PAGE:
The recent IPO frenzy and good secondary market performance for new share issues has prompted some issuers to revive earlier listing plans. China Rongsheng Heavy Industries, one of the largest shipbuilders in China, kicked off the bookbuilding yesterday for an initial public offering of between HK$12.77 billion and HK$17.67 billion ($1.65 billion to $2.27 billion) in Hong Kong.
The Jiangsu-based group failed to raise $2 billion from a planned IPO in Hong Kong in 2008 due to the volatile market conditions that year.
The recent hot IPO market has encouraged companies of all sizes and from sectors ranging from retail consumption to heavy industry, to replenish their coffers by selling new shares. In the past two weeks alone, there have been 42 IPOs raising a total of $30.3 billion on stock exchanges in Asia-Pacific (ex-Japan), according to Dealogic.
If successful, Rongsheng’s offering will be one of the largest IPOs in Hong Kong this year following Agricultural Bank of China’s $22.1 billion share sale and AIA’s $20.5 billion listing.
The company builds ships and marine engines and is engaged in offshore engineering businesses with a focus on oil and gas-related customers and markets. It plans to use the proceeds to build a fourth drydock, and to outfit quays and material wharves to take advantage of a rebound in world trade following last year’s global downturn.
China’s new economic blueprint is not favouring heavy industry plays. In its 12th five-year plan, the government hopes to address issues like pollution and economic inequalities, which are both caused by years of aggressive investment in the country’s heavy industry – a sector which is capital-intensive but creates few jobs and has made wage increases in China lag behind GDP growth.
However, as Chinese policymakers still need “relatively rapid growth” to retain social peace, the country’s previous growth model is unlikely to change overnight. So, heavy industry plays still have some rosy days ahead.
Rongsheng’s bigger state-owned rival, Guangzhou Shipyard International, is the largest shipyard listed in Hong Kong and has seen its share price surge more than 30% so far this year. It trades at about 11 times 2011 estimated earnings, according to data from Bloomberg.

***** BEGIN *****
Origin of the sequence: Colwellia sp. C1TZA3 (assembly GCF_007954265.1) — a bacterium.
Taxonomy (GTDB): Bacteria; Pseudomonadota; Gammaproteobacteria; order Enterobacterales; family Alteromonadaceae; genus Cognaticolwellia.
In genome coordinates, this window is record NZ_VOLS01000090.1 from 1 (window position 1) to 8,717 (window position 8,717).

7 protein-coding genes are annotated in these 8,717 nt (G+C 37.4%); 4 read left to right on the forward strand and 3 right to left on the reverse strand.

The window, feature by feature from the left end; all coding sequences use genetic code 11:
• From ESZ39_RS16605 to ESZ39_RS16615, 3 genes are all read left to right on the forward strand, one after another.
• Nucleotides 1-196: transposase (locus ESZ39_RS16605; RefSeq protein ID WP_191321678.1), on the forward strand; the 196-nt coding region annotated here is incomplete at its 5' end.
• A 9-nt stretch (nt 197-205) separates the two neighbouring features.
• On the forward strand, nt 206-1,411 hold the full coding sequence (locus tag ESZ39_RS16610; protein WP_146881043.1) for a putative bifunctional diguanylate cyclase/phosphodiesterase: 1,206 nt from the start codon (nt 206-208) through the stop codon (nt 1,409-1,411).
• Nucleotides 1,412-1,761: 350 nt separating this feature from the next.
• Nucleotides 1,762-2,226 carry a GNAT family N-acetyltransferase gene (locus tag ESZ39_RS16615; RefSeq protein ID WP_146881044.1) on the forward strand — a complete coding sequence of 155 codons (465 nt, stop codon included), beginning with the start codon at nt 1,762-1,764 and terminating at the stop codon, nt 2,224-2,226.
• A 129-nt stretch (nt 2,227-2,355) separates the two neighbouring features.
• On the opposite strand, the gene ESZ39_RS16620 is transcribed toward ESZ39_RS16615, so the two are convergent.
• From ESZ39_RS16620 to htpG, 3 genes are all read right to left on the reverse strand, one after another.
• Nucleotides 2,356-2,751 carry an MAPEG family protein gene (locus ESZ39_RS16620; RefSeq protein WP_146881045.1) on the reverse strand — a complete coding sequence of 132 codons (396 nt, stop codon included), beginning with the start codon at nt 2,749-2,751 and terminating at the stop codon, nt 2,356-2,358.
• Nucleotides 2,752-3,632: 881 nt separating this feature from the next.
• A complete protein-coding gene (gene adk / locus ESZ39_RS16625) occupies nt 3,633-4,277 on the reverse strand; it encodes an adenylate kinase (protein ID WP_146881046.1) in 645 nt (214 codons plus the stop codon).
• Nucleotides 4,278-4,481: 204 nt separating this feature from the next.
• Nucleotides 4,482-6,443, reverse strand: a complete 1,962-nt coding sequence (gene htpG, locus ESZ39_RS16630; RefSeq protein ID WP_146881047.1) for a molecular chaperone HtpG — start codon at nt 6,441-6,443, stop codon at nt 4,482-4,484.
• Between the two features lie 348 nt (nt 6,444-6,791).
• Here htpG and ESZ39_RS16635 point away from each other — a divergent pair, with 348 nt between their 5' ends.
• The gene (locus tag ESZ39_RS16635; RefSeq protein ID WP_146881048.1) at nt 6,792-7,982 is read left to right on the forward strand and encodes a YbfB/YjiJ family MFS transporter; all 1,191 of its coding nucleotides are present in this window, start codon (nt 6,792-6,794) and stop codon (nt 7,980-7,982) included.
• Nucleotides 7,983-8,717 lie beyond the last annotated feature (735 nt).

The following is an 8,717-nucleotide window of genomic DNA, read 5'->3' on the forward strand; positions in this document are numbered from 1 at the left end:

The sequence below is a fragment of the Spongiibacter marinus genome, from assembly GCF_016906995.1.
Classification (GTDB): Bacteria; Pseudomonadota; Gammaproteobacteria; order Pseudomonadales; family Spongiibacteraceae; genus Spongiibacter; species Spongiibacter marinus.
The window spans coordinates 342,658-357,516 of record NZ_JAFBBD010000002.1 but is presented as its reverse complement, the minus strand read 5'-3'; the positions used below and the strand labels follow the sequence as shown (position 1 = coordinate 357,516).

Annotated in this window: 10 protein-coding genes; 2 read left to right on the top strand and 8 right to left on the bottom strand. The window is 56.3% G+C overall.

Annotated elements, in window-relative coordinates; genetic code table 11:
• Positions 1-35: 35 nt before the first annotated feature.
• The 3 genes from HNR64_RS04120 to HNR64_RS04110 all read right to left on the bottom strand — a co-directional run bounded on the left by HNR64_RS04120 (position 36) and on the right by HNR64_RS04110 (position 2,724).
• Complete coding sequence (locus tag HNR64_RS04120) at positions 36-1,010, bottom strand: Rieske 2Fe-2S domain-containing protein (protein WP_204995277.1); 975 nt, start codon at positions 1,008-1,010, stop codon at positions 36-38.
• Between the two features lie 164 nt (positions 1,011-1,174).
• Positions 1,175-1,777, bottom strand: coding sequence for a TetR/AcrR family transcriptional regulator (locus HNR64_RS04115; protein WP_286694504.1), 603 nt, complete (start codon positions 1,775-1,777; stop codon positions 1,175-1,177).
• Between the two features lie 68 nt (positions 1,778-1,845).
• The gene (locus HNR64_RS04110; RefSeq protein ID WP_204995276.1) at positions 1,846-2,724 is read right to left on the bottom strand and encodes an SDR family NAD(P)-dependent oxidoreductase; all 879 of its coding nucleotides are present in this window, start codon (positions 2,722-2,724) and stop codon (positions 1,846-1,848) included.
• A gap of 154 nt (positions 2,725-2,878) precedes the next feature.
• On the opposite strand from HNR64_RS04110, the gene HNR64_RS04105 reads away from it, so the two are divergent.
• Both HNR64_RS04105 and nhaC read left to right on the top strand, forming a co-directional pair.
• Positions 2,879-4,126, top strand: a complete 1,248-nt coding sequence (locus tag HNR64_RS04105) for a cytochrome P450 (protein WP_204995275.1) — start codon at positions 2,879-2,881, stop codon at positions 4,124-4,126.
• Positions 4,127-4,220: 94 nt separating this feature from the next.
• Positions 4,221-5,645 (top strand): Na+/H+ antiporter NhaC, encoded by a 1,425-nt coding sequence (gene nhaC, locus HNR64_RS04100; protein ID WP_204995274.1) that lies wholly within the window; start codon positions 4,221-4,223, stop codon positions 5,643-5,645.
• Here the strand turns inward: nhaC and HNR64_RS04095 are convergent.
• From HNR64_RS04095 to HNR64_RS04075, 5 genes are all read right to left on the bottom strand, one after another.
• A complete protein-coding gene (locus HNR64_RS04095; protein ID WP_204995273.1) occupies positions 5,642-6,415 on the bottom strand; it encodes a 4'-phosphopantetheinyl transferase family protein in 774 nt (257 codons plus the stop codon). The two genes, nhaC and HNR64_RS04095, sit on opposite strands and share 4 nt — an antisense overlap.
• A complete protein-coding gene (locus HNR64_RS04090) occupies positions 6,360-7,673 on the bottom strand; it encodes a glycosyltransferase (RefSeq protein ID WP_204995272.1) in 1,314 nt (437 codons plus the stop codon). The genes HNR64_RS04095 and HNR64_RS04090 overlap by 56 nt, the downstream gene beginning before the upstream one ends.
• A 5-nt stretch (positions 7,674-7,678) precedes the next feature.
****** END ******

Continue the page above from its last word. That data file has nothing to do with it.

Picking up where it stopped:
Four cornerstone investors have shown their confidence in Rongsheng with a commitment to buy an aggregate $155 million of shares in the IPO. Shining East, a wholly-owned subsidiary of China National Offshore Oil Corporation, has agreed to subscribe to $40 million worth of shares; China Life Insurance, the nation’s biggest life insurer, will invest $50 million; China Southern Fund, a Chinese open-ended fund, will buy $35 million worth; and Atlantis, an independent investment boutique, has agreed to purchase $30 million of stock.
Rongsheng is offering 1.75 billion shares, 80% primary and 20% secondary, at a price between HK$7.30 and HK$10.10.
The base offering accounts for 25% of the company’s enlarged share capital. But the deal also comes with a 15% greenshoe option which, if fully exercised, will allow the company to raise up to HK$2.61 billion by issuing an additional 262.5 million shares.
Five percent of the shares are earmarked for Hong Kong retail investors, while the remaining 95% will be sold to institutional investors. The split is subject to a clawback mechanism which could increase the the retail tranche to a maximum 20%.
The shares are expected to be priced on November 12, and the trading debut is scheduled for November 19. BOC International, CCB International, Deutsche Bank, J.P. Morgan and Morgan Stanley are joint bookrunners for the transaction.